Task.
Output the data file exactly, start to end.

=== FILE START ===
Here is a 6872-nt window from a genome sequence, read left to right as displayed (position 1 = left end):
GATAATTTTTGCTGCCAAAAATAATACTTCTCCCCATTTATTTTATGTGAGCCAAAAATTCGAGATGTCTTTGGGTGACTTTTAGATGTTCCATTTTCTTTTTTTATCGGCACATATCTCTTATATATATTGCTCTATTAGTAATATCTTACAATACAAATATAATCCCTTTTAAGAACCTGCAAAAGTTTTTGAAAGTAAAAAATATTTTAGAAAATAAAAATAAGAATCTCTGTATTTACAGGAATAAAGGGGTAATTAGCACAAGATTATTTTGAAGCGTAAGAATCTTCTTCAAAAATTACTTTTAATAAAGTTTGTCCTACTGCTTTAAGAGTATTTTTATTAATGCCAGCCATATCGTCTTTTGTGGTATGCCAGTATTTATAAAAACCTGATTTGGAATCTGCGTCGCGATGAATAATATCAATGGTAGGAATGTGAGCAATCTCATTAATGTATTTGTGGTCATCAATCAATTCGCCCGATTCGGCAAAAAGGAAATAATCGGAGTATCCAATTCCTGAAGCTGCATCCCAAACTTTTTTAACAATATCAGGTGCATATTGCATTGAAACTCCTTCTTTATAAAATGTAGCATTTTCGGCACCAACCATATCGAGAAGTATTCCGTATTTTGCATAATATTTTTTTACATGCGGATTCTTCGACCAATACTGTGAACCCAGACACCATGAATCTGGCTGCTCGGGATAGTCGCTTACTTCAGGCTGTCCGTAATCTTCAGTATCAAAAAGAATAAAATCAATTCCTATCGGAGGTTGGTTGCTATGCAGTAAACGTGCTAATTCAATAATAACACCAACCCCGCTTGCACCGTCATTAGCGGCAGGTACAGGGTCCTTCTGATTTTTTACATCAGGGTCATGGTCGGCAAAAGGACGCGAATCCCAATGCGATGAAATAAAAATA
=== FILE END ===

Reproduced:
Here is a 6872-nt window from a genome sequence, read left to right as displayed (position 1 = left end):
GATAATTTTTGCTGCCAAAAATAATACTTCTCCCCATTTATTTTATGTGAGCCAAAAATTCGAGATGTCTTTGGGTGACTTTTAGATGTTCCATTTTCTTTTTTTATCGGCACATATCTCTTATATATATTGCTCTATTAGTAATATCTTACAATACAAATATAATCCCTTTTAAGAACCTGCAAAAGTTTTTGAAAGTAAAAAATATTTTAGAAAATAAAAATAAGAATCTCTGTATTTACAGGAATAAAGGGGTAATTAGCACAAGATTATTTTGAAGCGTAAGAATCTTCTTCAAAAATTACTTTTAATAAAGTTTGTCCTACTGCTTTAAGAGTATTTTTATTAATGCCAGCCATATCGTCTTTTGTGGTATGCCAGTATTTATAAAAACCTGATTTGGAATCTGCGTCGCGATGAATAATATCAATGGTAGGAATGTGAGCAATCTCATTAATGTATTTGTGGTCATCAATCAATTCGCCCGATTCGGCAAAAAGGAAATAATCGGAGTATCCAATTCCTGAAGCTGCATCCCAAACTTTTTTAACAATATCAGGTGCATATTGCATTGAAACTCCTTCTTTATAAAATGTAGCATTTTCGGCACCAACCATATCGAGAAGTATTCCGTATTTTGCATAATATTTTTTTACATGCGGATTCTTCGACCAATACTGTGAACCCAGACACCATGAATCTGGCTGCTCGGGATAGTCGCTTACTTCAGGCTGTCCGTAATCTTCAGTATCAAAAAGAATAAAATCAATTCCTATCGGAGGTTGGTTGCTATGCAGTAAACGTGCTAATTCAATAATAACACCAACCCCGCTTGCACCGTCATTAGCGGCAGGTACAGGGTCCTTCTGATTTTTTACATCAGGGTCATGGTCGGCAAAAGGACGCGAATCCCAATGCGATGAAATAAAAATA